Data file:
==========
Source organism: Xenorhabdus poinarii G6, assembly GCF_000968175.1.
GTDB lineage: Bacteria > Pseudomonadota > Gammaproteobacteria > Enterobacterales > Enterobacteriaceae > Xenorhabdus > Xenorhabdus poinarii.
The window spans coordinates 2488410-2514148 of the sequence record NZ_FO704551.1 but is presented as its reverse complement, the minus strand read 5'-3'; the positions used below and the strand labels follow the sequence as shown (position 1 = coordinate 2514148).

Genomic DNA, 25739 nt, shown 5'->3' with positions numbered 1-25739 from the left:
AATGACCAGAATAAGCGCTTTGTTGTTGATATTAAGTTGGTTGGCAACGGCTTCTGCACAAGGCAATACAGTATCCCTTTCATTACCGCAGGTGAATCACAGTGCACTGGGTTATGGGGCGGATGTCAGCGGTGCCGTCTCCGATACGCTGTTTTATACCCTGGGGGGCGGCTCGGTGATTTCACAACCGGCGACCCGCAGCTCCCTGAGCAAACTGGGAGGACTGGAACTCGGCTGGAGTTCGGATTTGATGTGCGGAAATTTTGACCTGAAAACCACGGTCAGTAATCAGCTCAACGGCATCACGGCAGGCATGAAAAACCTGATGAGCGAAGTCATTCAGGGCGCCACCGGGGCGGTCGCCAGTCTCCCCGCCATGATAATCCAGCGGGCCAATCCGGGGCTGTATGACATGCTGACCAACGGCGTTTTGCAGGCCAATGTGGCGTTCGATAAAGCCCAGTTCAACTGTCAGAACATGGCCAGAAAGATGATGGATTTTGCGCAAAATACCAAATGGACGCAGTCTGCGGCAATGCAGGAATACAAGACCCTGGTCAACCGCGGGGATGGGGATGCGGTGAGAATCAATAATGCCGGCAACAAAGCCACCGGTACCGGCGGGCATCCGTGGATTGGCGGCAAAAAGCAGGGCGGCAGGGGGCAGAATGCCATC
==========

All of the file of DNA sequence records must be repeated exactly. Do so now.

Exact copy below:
Source organism: Xenorhabdus poinarii G6, assembly GCF_000968175.1.
GTDB lineage: Bacteria > Pseudomonadota > Gammaproteobacteria > Enterobacterales > Enterobacteriaceae > Xenorhabdus > Xenorhabdus poinarii.
The window spans coordinates 2488410-2514148 of the sequence record NZ_FO704551.1 but is presented as its reverse complement, the minus strand read 5'-3'; the positions used below and the strand labels follow the sequence as shown (position 1 = coordinate 2514148).

Genomic DNA, 25739 nt, shown 5'->3' with positions numbered 1-25739 from the left:
AATGACCAGAATAAGCGCTTTGTTGTTGATATTAAGTTGGTTGGCAACGGCTTCTGCACAAGGCAATACAGTATCCCTTTCATTACCGCAGGTGAATCACAGTGCACTGGGTTATGGGGCGGATGTCAGCGGTGCCGTCTCCGATACGCTGTTTTATACCCTGGGGGGCGGCTCGGTGATTTCACAACCGGCGACCCGCAGCTCCCTGAGCAAACTGGGAGGACTGGAACTCGGCTGGAGTTCGGATTTGATGTGCGGAAATTTTGACCTGAAAACCACGGTCAGTAATCAGCTCAACGGCATCACGGCAGGCATGAAAAACCTGATGAGCGAAGTCATTCAGGGCGCCACCGGGGCGGTCGCCAGTCTCCCCGCCATGATAATCCAGCGGGCCAATCCGGGGCTGTATGACATGCTGACCAACGGCGTTTTGCAGGCCAATGTGGCGTTCGATAAAGCCCAGTTCAACTGTCAGAACATGGCCAGAAAGATGATGGATTTTGCGCAAAATACCAAATGGACGCAGTCTGCGGCAATGCAGGAATACAAGACCCTGGTCAACCGCGGGGATGGGGATGCGGTGAGAATCAATAATGCCGGCAACAAAGCCACCGGTACCGGCGGGCATCCGTGGATTGGCGGCAAAAAGCAGGGCGGCAGGGGGCAGAATGCCATC